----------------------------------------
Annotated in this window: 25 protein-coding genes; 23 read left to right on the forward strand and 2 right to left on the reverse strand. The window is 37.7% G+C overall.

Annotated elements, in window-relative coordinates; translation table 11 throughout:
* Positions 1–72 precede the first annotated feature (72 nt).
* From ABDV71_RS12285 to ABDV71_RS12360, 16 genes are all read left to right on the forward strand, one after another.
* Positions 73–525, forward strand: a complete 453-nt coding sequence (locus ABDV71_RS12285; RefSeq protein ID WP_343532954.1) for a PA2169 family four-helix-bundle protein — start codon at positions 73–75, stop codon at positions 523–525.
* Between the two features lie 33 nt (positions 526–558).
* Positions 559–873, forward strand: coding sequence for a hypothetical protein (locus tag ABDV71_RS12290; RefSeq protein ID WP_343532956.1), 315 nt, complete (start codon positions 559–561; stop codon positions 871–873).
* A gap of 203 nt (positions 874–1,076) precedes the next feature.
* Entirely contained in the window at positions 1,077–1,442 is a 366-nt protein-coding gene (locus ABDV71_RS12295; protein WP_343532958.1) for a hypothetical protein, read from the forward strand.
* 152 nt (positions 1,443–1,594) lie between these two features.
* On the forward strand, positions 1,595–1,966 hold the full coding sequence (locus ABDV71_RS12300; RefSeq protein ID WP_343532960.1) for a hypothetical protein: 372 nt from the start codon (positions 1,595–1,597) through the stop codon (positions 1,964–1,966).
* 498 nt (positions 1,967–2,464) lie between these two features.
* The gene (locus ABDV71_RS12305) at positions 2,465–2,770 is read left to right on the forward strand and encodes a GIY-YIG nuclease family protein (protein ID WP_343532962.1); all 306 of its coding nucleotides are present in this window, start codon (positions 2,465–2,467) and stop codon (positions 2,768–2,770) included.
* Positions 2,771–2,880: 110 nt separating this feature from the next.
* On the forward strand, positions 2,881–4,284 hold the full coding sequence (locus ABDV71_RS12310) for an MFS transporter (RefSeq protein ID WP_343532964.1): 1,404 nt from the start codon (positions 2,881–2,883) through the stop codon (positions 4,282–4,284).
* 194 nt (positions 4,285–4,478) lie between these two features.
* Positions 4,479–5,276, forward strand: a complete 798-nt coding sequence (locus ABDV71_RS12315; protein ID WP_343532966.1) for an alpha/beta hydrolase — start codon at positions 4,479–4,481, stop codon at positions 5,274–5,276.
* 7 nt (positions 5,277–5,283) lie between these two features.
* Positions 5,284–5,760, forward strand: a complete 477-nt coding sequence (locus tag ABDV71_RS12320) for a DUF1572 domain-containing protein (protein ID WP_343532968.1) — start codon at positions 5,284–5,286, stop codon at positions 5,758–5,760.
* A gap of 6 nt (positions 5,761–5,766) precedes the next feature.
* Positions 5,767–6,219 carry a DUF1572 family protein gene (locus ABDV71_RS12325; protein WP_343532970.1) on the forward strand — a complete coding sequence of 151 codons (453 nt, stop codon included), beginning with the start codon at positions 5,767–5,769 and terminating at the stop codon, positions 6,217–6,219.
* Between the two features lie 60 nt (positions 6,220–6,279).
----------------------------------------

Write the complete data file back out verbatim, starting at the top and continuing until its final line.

Annotated in this window: 25 protein-coding genes; 23 read left to right on the forward strand and 2 right to left on the reverse strand. The window is 37.7% G+C overall.

Annotated elements, in window-relative coordinates; translation table 11 throughout:
* Positions 1–72 precede the first annotated feature (72 nt).
* From ABDV71_RS12285 to ABDV71_RS12360, 16 genes are all read left to right on the forward strand, one after another.
* Positions 73–525, forward strand: a complete 453-nt coding sequence (locus ABDV71_RS12285; RefSeq protein ID WP_343532954.1) for a PA2169 family four-helix-bundle protein — start codon at positions 73–75, stop codon at positions 523–525.
* Between the two features lie 33 nt (positions 526–558).
* Positions 559–873, forward strand: coding sequence for a hypothetical protein (locus tag ABDV71_RS12290; RefSeq protein ID WP_343532956.1), 315 nt, complete (start codon positions 559–561; stop codon positions 871–873).
* A gap of 203 nt (positions 874–1,076) precedes the next feature.
* Entirely contained in the window at positions 1,077–1,442 is a 366-nt protein-coding gene (locus ABDV71_RS12295; protein WP_343532958.1) for a hypothetical protein, read from the forward strand.
* 152 nt (positions 1,443–1,594) lie between these two features.
* On the forward strand, positions 1,595–1,966 hold the full coding sequence (locus ABDV71_RS12300; RefSeq protein ID WP_343532960.1) for a hypothetical protein: 372 nt from the start codon (positions 1,595–1,597) through the stop codon (positions 1,964–1,966).
* 498 nt (positions 1,967–2,464) lie between these two features.
* The gene (locus ABDV71_RS12305) at positions 2,465–2,770 is read left to right on the forward strand and encodes a GIY-YIG nuclease family protein (protein ID WP_343532962.1); all 306 of its coding nucleotides are present in this window, start codon (positions 2,465–2,467) and stop codon (positions 2,768–2,770) included.
* Positions 2,771–2,880: 110 nt separating this feature from the next.
* On the forward strand, positions 2,881–4,284 hold the full coding sequence (locus ABDV71_RS12310) for an MFS transporter (RefSeq protein ID WP_343532964.1): 1,404 nt from the start codon (positions 2,881–2,883) through the stop codon (positions 4,282–4,284).
* 194 nt (positions 4,285–4,478) lie between these two features.
* Positions 4,479–5,276, forward strand: a complete 798-nt coding sequence (locus ABDV71_RS12315; protein ID WP_343532966.1) for an alpha/beta hydrolase — start codon at positions 4,479–4,481, stop codon at positions 5,274–5,276.
* 7 nt (positions 5,277–5,283) lie between these two features.
* Positions 5,284–5,760, forward strand: a complete 477-nt coding sequence (locus tag ABDV71_RS12320) for a DUF1572 domain-containing protein (protein ID WP_343532968.1) — start codon at positions 5,284–5,286, stop codon at positions 5,758–5,760.
* A gap of 6 nt (positions 5,761–5,766) precedes the next feature.
* Positions 5,767–6,219 carry a DUF1572 family protein gene (locus ABDV71_RS12325; protein WP_343532970.1) on the forward strand — a complete coding sequence of 151 codons (453 nt, stop codon included), beginning with the start codon at positions 5,767–5,769 and terminating at the stop codon, positions 6,217–6,219.
* Between the two features lie 60 nt (positions 6,220–6,279).